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[00:37:20] Autunm: placed.

Right? Well, most of the time through adoptions, if you have the ability to choose family, I know for myself, I was looking for a family. That's just putting out who their true selves. Being completely transparent and letting me see the raw person that they are, how they live day to day life, how they rode their family, what issues they go through on a day-to-day basis, just knowing who they are, makes me feel comfortable and makes me feel honestly so good that I'm able to place this child that I brought into the

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That's no longer going to be mine into their family. And know that he's actually going to be okay. Um, knowing that sayings, if they're Rocky, that they'll get figured out and stuff like that, but honestly, communication being completely open. Um, if you're trying to look for a closed or semi-closed adoption being open-minded to the feelings that a birth mom goes through and maybe changing that because.

Even, I know for me, even a small picture of just seeing how goofy he is, brings my day up, seeing a video of him being goofy or interacting with his sister, or just saying hi helps me through a day. That might be rough. Right?

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[00:38:57] Autunm: Yeah, big time. I know, uh, we get

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They face-timed my mom on her birthday last year. Um, They sent me pictures when my uncle passed away, because we were feeling completely down and we know seeing his goofy little face helps us all the time. So they sent us pictures. So they're so open. And so just aware of emotions that go through on a day-to-day basis.

And they even surprised me the other day and sent me some pictures of him just hanging out at daycare kind of self. So seeing what he goes through on a day-to-day basis. Um, And getting updates like that when you don't expect them to come and they just happened to

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[00:40:04] D. Yvonne: Karika very good. Awesome, awesome. Awesome. All of this will. Others and just share the different perspectives and for us to make the best choice that we can make at the time, the way in the situation. And then we also cover a hot topic. We've talked to me, you've brought in some things, and I'd like to maybe expand a little bit on that is what adoptive parents need to know that we did a Facebook on that.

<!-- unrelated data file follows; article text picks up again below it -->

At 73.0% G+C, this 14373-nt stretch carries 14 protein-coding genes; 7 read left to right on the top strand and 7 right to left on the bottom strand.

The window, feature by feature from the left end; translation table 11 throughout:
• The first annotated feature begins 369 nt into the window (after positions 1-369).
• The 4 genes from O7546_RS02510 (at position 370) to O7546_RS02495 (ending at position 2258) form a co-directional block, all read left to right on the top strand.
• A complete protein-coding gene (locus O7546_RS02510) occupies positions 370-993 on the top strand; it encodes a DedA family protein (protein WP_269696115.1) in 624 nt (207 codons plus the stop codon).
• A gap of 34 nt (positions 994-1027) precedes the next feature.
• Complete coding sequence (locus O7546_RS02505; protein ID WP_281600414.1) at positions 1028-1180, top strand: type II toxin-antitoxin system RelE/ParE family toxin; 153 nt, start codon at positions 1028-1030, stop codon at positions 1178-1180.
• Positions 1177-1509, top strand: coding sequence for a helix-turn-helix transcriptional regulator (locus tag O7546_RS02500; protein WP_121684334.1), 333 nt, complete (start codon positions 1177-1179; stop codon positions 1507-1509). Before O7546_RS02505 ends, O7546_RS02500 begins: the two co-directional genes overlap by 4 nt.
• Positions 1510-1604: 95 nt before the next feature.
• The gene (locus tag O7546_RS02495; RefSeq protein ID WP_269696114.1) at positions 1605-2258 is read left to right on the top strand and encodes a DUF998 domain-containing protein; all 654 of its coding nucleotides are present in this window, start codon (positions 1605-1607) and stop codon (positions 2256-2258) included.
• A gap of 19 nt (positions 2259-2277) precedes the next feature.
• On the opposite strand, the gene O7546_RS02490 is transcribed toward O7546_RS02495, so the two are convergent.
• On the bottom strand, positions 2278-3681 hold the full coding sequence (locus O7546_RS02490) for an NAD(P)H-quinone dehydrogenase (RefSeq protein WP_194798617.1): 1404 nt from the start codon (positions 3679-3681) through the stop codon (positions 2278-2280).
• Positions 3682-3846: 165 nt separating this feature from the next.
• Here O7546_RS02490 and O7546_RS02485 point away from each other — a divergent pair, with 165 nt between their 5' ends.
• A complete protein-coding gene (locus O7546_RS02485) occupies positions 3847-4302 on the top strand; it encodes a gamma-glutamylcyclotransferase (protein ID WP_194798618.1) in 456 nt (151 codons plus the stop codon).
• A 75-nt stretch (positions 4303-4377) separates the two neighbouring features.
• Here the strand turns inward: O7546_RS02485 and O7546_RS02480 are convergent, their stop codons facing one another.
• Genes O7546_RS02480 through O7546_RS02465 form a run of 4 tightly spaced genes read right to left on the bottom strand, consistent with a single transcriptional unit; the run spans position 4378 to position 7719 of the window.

And then we covered what adoptive parents need to know. What birth parents need to know, because I am, I'll allow you to go out to really make a comment on either side, what adoptive parents need to know. And it sounds like that you've got a good situation there. And what birth moms I I'm always at. One is I'm telling birth moms.

We need to do our work to grow and heal because this is lifelong. And, and how we

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[00:41:16] Autunm: Well, I mean, I can say a little bit on both.

Just, um, I mean, for birth moms just know that you're not alone. People go out, there's a bunch of birth moms out. Um, once you open yourself up to find support groups and speak to people who maybe have been going through this longer than you have, um, like I know miss Yvonne, you've been going through it for what?

40 something years, right?

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[00:41:46] Autunm: Yeah. Being able to talk to you, um, compared to me just going off my experiences from two years helps a lot. Finding that big support ground will help you a lot. It won't

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Definitely. I know for myself being able to go to the retreat that we went to in November helped me a lot. Cause I met amazing women that are so strong and have gone through some crazy stuff, but are still holding on and knowing that there's hope out there and knowing that every day will be okay. Um, that is one thing I can definitely say for birth moms, um, to be able to do.